Everybody has asked the question, and they learned to ask it early of the abolitionist ‘What shall we do with the negro?’ I have had but one answer from the beginning. Do nothing with us! You’re doing with us has already played the mischief with us. Do nothing with us! If the apples will not remain on a tree of their own strength, if they are worm-eaten at the core, if they are early ripe and disposed to fall, let them fall! I am not for trying to fastening them on the tree in any way except by nature’s plan and if they will not stay there let them fall.
And if the Negro cannot stand on his own legs let him fall also. All I ask is, give him a chance to stand on his own legs! Let him alone! If you see him on his way to school, let him alone, don’t disturb him! If you see him going to dinner the table at a hotel, let him go! If you see him going to the ballot-box, let him alone, don’t disturb him! If you see him going into a work-shop, just let him alone – your interference is doing him a positive injury.Frederick Douglass
Massachusetts Anti-Slavery Society
If Frederick Douglass were alive today, he might have a hard time convincing the African American community that the Supreme Court’s decision to curtail affirmative action for college admittance is good for them in the long run.
While we are still collectively trying to figure out where the country is headed after the Court’s decisions on abortion and affirmative action, there seems to be a march towards policies that, on the surface at least, indicate that we are going backward. In the short run, removing affirmative action may seem to be a positive step – in the wrong direction. However, some think that eliminating affirmative action policies will force African Americans to develop habits they presently lack, such as financial security.
It seems that both sides overrate this whole affirmative action thing. Maybe I have been hanging out with the wrong crowd (a very good possibility), but I don’t think I can name three people I know who benefited from affirmative action. I can’t name any; l just thought three sounded good. If I listen to the right-wing folks, they have lost thousands of jobs to unqualified people of color and the world is falling apart because of this. If I listen to the left wing, affirmative action is a birthright; it is the thing that keeps African Americans’ heads above the shifting currents of racism, poverty and all its children, drugs, violence, poor education and ill health.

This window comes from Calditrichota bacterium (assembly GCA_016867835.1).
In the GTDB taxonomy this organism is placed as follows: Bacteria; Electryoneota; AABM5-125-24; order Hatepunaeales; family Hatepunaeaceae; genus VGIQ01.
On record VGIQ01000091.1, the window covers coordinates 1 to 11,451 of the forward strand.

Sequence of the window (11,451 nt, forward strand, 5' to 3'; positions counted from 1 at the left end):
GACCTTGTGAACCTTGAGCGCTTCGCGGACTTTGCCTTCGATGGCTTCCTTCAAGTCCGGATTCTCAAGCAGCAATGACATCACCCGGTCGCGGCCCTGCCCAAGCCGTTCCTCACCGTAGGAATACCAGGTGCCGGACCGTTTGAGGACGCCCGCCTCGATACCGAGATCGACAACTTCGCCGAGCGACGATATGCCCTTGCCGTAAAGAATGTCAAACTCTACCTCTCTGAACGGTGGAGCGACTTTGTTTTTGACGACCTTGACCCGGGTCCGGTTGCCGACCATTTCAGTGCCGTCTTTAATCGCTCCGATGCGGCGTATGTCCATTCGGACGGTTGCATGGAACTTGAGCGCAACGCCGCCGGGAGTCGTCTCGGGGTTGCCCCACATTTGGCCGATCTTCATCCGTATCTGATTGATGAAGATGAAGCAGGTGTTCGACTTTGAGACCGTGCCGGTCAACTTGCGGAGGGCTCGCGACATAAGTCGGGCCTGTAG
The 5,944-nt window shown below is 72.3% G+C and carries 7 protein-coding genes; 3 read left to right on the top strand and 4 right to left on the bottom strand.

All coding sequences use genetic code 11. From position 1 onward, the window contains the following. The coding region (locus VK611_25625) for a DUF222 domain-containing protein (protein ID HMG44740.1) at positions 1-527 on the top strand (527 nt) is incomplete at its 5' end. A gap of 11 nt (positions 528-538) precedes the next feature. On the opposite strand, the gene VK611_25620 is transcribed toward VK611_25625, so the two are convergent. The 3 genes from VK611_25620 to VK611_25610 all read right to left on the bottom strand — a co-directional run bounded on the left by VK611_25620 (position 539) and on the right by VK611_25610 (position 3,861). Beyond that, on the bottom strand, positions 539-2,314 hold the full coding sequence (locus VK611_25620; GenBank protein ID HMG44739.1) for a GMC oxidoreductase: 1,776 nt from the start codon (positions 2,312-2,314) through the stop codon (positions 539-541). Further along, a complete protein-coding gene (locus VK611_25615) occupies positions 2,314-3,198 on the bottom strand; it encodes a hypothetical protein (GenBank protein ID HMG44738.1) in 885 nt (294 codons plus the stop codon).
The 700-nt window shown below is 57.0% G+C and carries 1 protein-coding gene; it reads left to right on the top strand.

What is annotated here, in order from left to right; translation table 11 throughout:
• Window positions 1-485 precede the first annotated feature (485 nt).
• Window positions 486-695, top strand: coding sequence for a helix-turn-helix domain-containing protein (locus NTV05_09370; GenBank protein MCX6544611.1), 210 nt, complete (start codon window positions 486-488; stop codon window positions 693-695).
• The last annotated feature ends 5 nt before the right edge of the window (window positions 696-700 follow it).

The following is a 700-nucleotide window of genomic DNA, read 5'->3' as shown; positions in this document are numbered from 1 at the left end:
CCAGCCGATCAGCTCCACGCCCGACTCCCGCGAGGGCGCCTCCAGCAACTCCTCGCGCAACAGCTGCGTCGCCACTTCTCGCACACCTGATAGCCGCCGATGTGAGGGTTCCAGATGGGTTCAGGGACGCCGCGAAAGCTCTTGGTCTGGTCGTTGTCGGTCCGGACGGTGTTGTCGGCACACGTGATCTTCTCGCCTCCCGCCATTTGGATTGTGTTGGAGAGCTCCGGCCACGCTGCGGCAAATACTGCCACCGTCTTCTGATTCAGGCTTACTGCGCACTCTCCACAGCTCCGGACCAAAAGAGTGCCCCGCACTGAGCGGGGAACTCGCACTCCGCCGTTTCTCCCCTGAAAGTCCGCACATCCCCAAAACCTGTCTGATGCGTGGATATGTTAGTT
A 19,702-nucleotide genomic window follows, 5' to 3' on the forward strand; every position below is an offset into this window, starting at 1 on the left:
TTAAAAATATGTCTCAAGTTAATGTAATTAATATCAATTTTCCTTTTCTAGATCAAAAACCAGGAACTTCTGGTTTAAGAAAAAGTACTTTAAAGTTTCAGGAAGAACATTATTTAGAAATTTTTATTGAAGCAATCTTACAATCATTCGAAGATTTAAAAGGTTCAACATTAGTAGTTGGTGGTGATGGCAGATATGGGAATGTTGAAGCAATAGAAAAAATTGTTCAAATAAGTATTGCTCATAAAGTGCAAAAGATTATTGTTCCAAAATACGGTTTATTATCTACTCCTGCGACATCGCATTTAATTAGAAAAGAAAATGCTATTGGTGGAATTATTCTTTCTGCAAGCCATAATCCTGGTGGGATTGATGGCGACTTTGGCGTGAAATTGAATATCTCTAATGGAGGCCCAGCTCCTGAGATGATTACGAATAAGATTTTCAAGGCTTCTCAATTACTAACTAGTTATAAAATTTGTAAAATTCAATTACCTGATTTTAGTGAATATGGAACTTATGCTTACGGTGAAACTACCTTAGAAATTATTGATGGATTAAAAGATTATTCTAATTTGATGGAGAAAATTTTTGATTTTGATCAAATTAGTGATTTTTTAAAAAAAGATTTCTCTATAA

Affirmative action is (was) a real thing. But no large swaths of unemployed white people have been kicked out of the race for the American Dream. That population does not exist. Affirmative action has not made a positive dent in the numbers that really count: the poverty level of African Americans. Many have benefitted from affirmative action
programs, and colleges have enforced policies and quotas that helped people of color, but affirmative action for jobs has yet to do what some claim. Blacks are at the bottom of every significant financial and educational statistic.
What is the big deal about the supreme court decision?
Like many social programs, affirmative action was primarily designed to treat the illness’s symptoms instead of the cause. If we never address the root cause of our poverty, we will forever put band aids on wounds gushing blood instead of addressing the real problem.
Many people, such as the late Walter E. Williams, say African Americans suffer from two types of poverty: financial and spiritual. By spiritual poverty, he means that African Americans lack the moral values usually required of successful people. He calls these pathological lifestyles, including alcohol addiction, crime, violence, incarceration, illegitimacy, dependency and erosion of work ethic. Whew!
While the Supreme Court decision against affirmative action in college admissions has made the headlines, it’s important to look beyond the headlines and consider its ramifications from a broader perspective. The potential effects of this decision aren’t just confined to the African American community; they will likely reverberate across the nation, affecting various demographic groups and communities.
When evaluating the impact of this decision, it’s worth considering individual states’ responses. California and Washington had already banned affirmative action in college admissions years before the Supreme Court ruling. These states may offer us a preview of what could happen nationally.
In California, after the ban on affirmative action (Proposition 209) was implemented in 1996, the percentage of underrepresented minority students enrolled in the University of California system schools fell sharply. However, this trend has been reversed over the years through the university’s increased efforts to boost college readiness among these populations. It remains a contentious issue, with efforts to repeal Proposition 209 narrowly failing in the November 2020 elections.
All of this doesn’t mean the end of the fight for racial and economic equity. It only underscores the importance of addressing systemic issues such as poverty, educational disparities and the lack of social mobility head-on rather than relying on piecemeal solutions. It is a reminder that the path toward equality and justice often isn’t straightforward but requires continuous commitment, creativity and resilience from all segments of society.
As we consider the future of affirmative action, we must strive for a society where everyone, regardless of race or socio-economic background, has a fair shot at success. The Supreme Court decision isn’t the end, it’s just the beginning of a new chapter in this ongoing struggle.